Serving Arizona State University Online Since 1995  Current Issue: Wednesday, February 22, 2006






$500 fee proposed for Barrett Honors College

Chris Atwood / THE STATE PRESS
Dean of the Barrett Honors College, Mark Jacobs, speaks to students at a meeting where a proposal of an annual fee was discussed for honors college students Tuesday evening.
A proposed Barrett Honors College fee is back on the table after the Arizona Board of Regents rejected the proposal last April.

The fee would charge incoming freshmen $500 and upperclassmen $250 per year. The Arizona Board of Regents will vote on the proposal in March.

Honors College Dean Mark Jacobs spoke to a group of about 30 honors students during a meeting Tuesday night regarding the merits of the proposed fee.

"We think we could be a lot better honors college with this boost," he said.

Meyer and Simonhoff strive to increase student involvement, focus on textbook costs

What do you think the job you are running for entails? I believe this job requires more than is publicized. From the majority of students, one might believe it is an easy job that does not require much time. However, this is a grueling job that requires persistence, stamina and the ability to communicate well under pressure. If elected, I am excited to take on these pressures.

West student president will shave head for money

For $2,500, Saif Al-Alawi will shave his head.

The West campus' student government president Saif Al-Alawi agreed to do the deed only if the West campus is able to generate $2,500 in donations for the American Liver Foundation.

USG Senate sends book-rental bill back to committee

The Undergraduate Student Government Senate voted Tuesday to table a bill that would ask the ASU bookstore to launch a textbook rental program for fall 2006 so the issue could be researched further.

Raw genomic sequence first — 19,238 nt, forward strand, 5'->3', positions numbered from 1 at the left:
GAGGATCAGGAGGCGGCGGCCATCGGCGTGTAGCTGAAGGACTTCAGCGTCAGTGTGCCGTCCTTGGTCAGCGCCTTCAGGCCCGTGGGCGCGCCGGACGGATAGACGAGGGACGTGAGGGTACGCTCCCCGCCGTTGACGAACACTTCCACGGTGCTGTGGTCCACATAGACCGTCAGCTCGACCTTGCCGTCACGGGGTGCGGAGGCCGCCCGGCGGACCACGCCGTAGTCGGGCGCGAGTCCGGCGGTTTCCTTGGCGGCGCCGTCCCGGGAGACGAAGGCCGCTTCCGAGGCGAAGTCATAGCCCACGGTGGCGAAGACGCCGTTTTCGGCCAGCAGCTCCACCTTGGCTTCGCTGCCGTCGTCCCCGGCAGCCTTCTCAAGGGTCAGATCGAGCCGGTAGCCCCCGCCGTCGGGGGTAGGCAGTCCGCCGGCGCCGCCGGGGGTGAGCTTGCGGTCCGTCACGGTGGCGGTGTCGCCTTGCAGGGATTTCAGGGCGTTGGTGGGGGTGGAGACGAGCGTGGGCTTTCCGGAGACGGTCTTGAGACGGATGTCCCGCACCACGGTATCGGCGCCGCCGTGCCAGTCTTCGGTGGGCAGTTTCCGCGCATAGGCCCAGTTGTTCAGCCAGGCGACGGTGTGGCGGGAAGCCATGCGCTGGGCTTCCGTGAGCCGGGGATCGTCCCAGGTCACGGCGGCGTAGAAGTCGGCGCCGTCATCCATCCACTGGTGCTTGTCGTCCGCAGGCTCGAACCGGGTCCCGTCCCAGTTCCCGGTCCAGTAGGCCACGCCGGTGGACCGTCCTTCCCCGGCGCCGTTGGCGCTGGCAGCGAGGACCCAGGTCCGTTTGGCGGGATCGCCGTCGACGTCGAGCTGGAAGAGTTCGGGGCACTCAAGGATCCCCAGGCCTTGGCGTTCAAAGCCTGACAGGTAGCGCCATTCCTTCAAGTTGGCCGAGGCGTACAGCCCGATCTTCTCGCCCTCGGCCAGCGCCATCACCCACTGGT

The bill was sent back to the University Affairs Committee for further consideration after a majority decided it did not solve the problem of over-priced textbooks in its current state.

Polytechnic meeting addresses safety concerns

The ASU Polytechnic campus hosted a town-hall meeting Monday on safety. Campus administrators, as well as representatives from the ASU and Mesa police departments, addressed issues like campus lighting and dangerous streets for pedestrians such as Sossaman Road.

Gerald Jakubowski, vice provost of the Polytechnic campus, opened the discussion saying since the campus opened in 1996, it has been seeing an enrollment increase of 20 to 25 percent each year. This places a greater importance on safety, he said.

Water polo: Devils continue hot start

Junior attacker Katie Hedley defends against a University of Hawaii player during a match at Plummer Aquatic Center Tuesday.
For the second time in 10 days, the No. 8 ASU water polo team defeated No. 5 Hawaii, except this time it meant a little more.

The first victory over Hawaii was at the Stanford Invitational, but Tuesday night's 8-7 win at Mona Plummer Aquatic Center was a Mountain Pacific Sports Federation match, meaning it counted in the conference standings.

Lacrosse: ASU gears up for perennial powerhouse Sonoma State

The ASU men's lacrosse club will be the first to admit that, in athletic competition, there's always room for improvement.

The Great Divide

On the cover
It's Tuesday morning and Amber Guida has just marched into the Hayden Library cafe. The journalism freshman arrived on campus at 8:30 this morning, and this is her only break before 11:00 p.m. when she finishes for the day.

Dressed in a smart pin-stripe jacket and with a cigarette hanging casually between her fingers, Guida appears much older than her 18 years. Sitting down, she lights the cigarette and quickly exhales in one long, exhausted gesture.

'Yoga Chick' offers hip tips for chic beginners

Inhale, exhale and strike a pose -- the three simple rules to yoga.

Bess Gallanis, the author of "Yoga Chick: A Hip Guide to Everything Om," has given women of all ages a guide to becoming "centered."

Her book gives a step-by-step process, with a little philosophy and history in the mix, to help women on the go relax.

Spin this: Belle & Sebastian

During a time in the music scene when the British pop-rock revolution and bands such as The Cribs are getting heavy radio play, it's nice to see a band from nearby Scotland start to put its name on the map.

However, Glasgow's Belle & Sebastian is hardly just starting. Ten years and seven albums later, the band members are veterans in comparison to many of today's "mainstream indie rock" bands.
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